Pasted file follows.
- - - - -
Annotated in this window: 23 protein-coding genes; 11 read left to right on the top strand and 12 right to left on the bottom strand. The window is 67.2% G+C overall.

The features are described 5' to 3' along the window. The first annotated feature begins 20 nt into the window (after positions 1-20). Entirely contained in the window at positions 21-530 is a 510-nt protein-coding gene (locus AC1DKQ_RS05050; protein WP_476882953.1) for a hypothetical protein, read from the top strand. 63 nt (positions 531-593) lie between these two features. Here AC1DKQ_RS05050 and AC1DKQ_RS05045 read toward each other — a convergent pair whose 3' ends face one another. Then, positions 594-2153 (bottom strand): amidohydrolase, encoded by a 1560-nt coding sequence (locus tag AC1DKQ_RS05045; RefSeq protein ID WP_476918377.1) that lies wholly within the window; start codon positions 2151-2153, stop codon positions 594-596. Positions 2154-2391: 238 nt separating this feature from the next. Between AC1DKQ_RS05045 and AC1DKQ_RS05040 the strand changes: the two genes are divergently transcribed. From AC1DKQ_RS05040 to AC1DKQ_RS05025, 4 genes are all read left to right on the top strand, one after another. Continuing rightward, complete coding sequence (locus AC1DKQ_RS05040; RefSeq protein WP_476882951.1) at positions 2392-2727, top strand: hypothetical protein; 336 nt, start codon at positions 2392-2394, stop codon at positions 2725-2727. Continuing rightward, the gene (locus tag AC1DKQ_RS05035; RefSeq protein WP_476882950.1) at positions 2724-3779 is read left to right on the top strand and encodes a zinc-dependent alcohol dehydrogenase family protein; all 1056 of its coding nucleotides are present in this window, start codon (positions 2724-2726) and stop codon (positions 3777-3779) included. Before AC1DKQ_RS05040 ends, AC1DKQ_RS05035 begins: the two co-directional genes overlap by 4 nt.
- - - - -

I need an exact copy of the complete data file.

Annotated in this window: 23 protein-coding genes; 11 read left to right on the top strand and 12 right to left on the bottom strand. The window is 67.2% G+C overall.

The features are described 5' to 3' along the window. The first annotated feature begins 20 nt into the window (after positions 1-20). Entirely contained in the window at positions 21-530 is a 510-nt protein-coding gene (locus AC1DKQ_RS05050; protein WP_476882953.1) for a hypothetical protein, read from the top strand. 63 nt (positions 531-593) lie between these two features. Here AC1DKQ_RS05050 and AC1DKQ_RS05045 read toward each other — a convergent pair whose 3' ends face one another. Then, positions 594-2153 (bottom strand): amidohydrolase, encoded by a 1560-nt coding sequence (locus tag AC1DKQ_RS05045; RefSeq protein ID WP_476918377.1) that lies wholly within the window; start codon positions 2151-2153, stop codon positions 594-596. Positions 2154-2391: 238 nt separating this feature from the next. Between AC1DKQ_RS05045 and AC1DKQ_RS05040 the strand changes: the two genes are divergently transcribed. From AC1DKQ_RS05040 to AC1DKQ_RS05025, 4 genes are all read left to right on the top strand, one after another. Continuing rightward, complete coding sequence (locus AC1DKQ_RS05040; RefSeq protein WP_476882951.1) at positions 2392-2727, top strand: hypothetical protein; 336 nt, start codon at positions 2392-2394, stop codon at positions 2725-2727. Continuing rightward, the gene (locus tag AC1DKQ_RS05035; RefSeq protein WP_476882950.1) at positions 2724-3779 is read left to right on the top strand and encodes a zinc-dependent alcohol dehydrogenase family protein; all 1056 of its coding nucleotides are present in this window, start codon (positions 2724-2726) and stop codon (positions 3777-3779) included. Before AC1DKQ_RS05040 ends, AC1DKQ_RS05035 begins: the two co-directional genes overlap by 4 nt.